In 1959, Curti published a collaborative social history of rural Trempealeau County, Wisconsin using quantitative analysis of census records. The book which came out of the project, "The Making of an American Community: A Case Study of Democracy in a Frontier County," immediately became a pioneer work in the "new social history." Curti's wife Margaret Wooster Curti, provided some of the quantitative methodology. Historians, however, did not emulate it, preferring instead to follow Stephan Thernstrom's model in Poverty and Progress: Social Mobility in a Nineteenth-Century American City (1964), which used a similar methodology of tracking workers through their careers using census records and city directories. The difference was urban and rural--urban history was robust and expanding rapidly and rural history was seen as a backwater; in addition the Thernstrom model was easier to replicate by a graduate student writing a PhD thesis alone (Curti had numerous research assistants and coauthors). The "old" social history comprised descriptions of everyday lifestyles, perhaps with a coverage of grass roots political movements (like the Populists), while Curti's "new social history" was a systematic examination of the entire population using statistics and social science methodologies.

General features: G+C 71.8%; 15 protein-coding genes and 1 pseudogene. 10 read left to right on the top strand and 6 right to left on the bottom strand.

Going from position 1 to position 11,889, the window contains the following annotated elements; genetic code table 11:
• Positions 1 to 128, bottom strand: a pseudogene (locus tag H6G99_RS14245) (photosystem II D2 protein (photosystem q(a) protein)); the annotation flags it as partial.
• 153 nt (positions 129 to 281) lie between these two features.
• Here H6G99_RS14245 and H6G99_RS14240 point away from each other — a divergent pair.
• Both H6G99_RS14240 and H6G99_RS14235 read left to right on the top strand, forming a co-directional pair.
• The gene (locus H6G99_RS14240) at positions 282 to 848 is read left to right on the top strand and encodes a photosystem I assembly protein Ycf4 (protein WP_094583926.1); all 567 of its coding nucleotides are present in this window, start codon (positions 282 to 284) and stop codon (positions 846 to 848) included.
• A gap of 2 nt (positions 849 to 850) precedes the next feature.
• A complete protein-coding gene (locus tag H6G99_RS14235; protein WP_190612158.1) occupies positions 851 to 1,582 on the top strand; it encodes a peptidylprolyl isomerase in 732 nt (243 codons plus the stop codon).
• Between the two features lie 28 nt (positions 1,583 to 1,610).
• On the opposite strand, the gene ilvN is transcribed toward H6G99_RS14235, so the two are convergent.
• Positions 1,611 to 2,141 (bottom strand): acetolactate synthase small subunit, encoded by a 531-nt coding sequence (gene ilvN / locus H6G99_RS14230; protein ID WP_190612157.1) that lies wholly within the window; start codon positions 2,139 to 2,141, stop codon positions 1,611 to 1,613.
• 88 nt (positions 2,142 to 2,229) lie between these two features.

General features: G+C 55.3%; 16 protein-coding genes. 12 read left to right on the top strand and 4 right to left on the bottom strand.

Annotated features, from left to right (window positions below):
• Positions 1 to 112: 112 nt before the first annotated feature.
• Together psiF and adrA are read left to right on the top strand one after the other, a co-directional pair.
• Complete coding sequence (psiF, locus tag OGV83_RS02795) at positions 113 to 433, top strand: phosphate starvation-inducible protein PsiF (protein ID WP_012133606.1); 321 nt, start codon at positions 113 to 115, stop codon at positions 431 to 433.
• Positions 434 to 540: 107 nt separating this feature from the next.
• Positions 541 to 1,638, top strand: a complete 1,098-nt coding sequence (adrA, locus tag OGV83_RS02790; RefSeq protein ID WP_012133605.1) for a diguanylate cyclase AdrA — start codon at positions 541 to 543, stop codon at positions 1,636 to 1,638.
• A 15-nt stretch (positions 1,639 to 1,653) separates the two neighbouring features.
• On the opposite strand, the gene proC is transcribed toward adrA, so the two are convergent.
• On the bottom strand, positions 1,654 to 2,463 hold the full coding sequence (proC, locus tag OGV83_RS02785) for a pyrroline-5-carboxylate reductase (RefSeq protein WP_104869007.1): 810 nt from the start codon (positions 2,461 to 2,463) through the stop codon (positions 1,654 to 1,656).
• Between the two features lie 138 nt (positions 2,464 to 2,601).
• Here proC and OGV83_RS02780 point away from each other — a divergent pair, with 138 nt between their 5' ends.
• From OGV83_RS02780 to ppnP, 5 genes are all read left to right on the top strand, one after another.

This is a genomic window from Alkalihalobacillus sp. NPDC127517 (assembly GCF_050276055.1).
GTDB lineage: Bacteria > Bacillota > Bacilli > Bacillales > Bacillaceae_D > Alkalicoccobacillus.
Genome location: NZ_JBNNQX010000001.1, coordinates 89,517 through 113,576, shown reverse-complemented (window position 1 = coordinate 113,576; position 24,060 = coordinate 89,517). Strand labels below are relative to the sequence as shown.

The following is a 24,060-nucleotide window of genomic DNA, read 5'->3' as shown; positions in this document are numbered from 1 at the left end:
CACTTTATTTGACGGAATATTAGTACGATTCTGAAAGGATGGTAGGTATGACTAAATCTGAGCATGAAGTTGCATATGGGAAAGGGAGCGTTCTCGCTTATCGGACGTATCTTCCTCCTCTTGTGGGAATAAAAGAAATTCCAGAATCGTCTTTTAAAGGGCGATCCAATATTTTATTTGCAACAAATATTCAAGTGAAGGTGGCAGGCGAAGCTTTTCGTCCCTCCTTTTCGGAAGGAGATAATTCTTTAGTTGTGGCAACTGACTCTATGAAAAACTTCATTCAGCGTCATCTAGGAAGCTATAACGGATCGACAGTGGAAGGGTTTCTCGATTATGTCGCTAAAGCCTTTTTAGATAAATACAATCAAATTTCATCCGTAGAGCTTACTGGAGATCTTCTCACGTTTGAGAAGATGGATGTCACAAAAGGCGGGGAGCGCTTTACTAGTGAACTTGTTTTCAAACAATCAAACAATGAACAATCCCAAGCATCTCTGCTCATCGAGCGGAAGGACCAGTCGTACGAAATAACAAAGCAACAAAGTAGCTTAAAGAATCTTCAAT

Memberships, awards and honors

He was president of the Mississippi Valley Historical Association (now the Organization of American Historians) in 1952 and the American Historical Association in 1954.

He was a co-founder of the American Studies Association. He served as the organization's vice-president in 1954 and 1955, and was asked to serve as president in 1956. But he declined the honor because he was going to be out of the country.

Curti was an elected member of the prestigious American Academy of Arts and Sciences and the American Philosophical Society.

In 1977, the Organization of American Historians established the Merle Curti Award. The prize is given annually for the best book in social, intellectual, and/or cultural history.

The Merle Curti Papers are open for research at the State Historical Society of Wisconsin.

Further reading

see the detailed guide at the Bibliography subpage

  • Cronon, E. David. "Merle Curti: An Appraisal and Bibliography of His Writings," Wisconsin Magazine of History, 1970-1971 54(2): 119-135 online edition
  • Pettegrew, John. "The Present-Minded Professor: Merle Curti's Work as an Intellectual Historian" The History Teacher, Vol. 32, No. 1 (Nov., 1998), pp. 67-76 in JSTOR